How to Survive Office Politics

Photo by Tom Pumford

Photo by Tom Pumford

"Be self-confident, but obedient" is a dogma by Dr. Ferdinand Trauttmansdorff, former ambassador of Austria. As a teacher teaching students at Andrássy University, this is one of the best advice he offers to cohorts wanting an international relations career. This is certainly a positive trait to have when the environment in the office turns to a more toxic nature. We don’t mean anything insidicous like a gunman walking into an embassy. We mean something as mundane and ordinary like a fellow colleague criticising your work or undermining your intelligence. This is the nature of office politics, and it is something that everyone, no matter where you work or who you work for, will one day come to experience.

Office politics can be either a negative or positive influence in your career. It is more the latter if you have little experience dealing with toxicity, which can get you fired, demoted, or alienated by those you work with. None of these circumstances are neither ideal or pleasant to deal with, especially as a diplomat. Imagine if you are constantly being underminded by your Head of Mission and have no one to speak to because no one else has a problem with him. How would you deal with this level of insubordinate disrespect and power politics?

Here are a few tips to survive in office politics and how to make the power play work for you.

1.  Aim to be liked

It is difficult to criticise someone when you like them, but easier to do so when you don’t know them or simply have no feelings towards them. Those who play office politics are generally those who get along with everyone. The goal, therefore, is to get people to know and like you, and make them feel as though you are on their side. Don’t be disingenious for the sake of collecting pawns for a political game. Stay positive and helpful, and reach out to others who are struggling. Be a friend, but keep it professional. When you get along with people, it makes it easier for people to support you.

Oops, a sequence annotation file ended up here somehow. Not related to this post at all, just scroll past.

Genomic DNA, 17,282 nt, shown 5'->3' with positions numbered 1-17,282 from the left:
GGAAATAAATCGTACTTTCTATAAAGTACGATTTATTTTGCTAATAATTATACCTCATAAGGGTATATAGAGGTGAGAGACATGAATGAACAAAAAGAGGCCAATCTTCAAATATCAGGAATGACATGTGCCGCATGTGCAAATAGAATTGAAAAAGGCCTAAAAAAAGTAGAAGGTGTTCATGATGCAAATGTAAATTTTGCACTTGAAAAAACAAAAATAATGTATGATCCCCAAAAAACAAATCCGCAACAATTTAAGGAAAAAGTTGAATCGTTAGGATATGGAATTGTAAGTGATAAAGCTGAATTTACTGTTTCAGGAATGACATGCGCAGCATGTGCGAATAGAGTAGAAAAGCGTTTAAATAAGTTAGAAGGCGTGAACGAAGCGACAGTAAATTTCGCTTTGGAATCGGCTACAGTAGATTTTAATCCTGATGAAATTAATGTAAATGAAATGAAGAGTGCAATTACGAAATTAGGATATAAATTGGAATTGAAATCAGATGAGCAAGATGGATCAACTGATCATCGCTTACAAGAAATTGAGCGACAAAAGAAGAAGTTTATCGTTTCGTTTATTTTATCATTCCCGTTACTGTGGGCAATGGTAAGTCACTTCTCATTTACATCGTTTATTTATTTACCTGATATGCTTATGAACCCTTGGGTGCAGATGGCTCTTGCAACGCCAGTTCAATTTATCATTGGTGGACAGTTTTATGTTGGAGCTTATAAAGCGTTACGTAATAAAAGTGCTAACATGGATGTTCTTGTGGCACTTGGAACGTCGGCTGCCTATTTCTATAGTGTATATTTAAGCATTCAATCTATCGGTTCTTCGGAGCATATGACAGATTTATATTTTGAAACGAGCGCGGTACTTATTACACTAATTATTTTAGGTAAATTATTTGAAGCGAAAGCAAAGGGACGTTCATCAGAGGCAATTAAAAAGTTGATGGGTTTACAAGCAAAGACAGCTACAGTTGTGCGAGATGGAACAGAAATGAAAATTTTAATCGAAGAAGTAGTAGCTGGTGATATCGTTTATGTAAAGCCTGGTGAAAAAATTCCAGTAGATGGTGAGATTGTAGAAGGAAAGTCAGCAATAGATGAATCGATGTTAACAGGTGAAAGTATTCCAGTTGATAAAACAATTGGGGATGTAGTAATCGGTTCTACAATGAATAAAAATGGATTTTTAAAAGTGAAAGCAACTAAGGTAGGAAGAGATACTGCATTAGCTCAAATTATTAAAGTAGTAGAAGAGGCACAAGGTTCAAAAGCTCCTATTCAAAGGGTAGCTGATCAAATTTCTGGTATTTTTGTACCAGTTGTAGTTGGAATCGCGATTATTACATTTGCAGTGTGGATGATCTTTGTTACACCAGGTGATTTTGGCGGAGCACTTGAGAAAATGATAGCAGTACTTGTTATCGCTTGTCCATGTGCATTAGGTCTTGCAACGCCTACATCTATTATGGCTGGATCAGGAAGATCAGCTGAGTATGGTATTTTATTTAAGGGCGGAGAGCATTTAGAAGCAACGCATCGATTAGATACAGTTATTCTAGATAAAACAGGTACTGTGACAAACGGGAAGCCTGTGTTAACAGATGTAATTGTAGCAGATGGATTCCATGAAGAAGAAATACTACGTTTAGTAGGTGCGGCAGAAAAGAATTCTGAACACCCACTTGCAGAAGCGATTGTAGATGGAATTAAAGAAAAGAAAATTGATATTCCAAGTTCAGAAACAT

2. Find a balance between being liked and being professional

No matter what the circumstance, do not lose your temper. More importantly, do not let slip a swear word or appear unhinged. Whether in or out of the office, you must remain professional, especially as a diplomat. Diplomats are always ’on’ no matter where they go, so suddenly losing your composure out of frustration may hurt your mission and national representation.

3. Keep a positive attitude

No one likes a complainer even if others want to join you. It is easier to speak negatively in a group than keeping positive. Often times, speaking negatively and complaining is a form of release that makes one feel good for a few seconds but the after effects aren’t good for anyone. Rather than sticking with a passive approach and being judgmental, be proactive and work towards eliminating problems instead.

4. Don’t burn bridges

In the heat of the moment, it is easy to say negative things that could hurt others. If someone treats you badly or you simply don’t respect them, make it your aim to double up your politeness. It is the best way to let someone know his or her behaviour is unacceptable without burning bridges or making enemies.

5. Keep your reputation sacred

Getting over a burnt bridge is incredibly difficult if it means having to go over unpleasantness again and engage with someone who has ill feelings towards you. Under such circumstances, it is easier for us to criticise than to speak positively of them. However, by making others look bad, it can hurt your reputation. Make a conscious effort to be nice and not to tarnish someone’s character. This requires a great deal of care and attention. Just think of it as someone always watching your actions. Actively trying to be good and say positive things will look more favourably upon you.

On a final note, here is a really good video on how to deal with office bullies, keeping your cool and winning the politics game. Enjoy!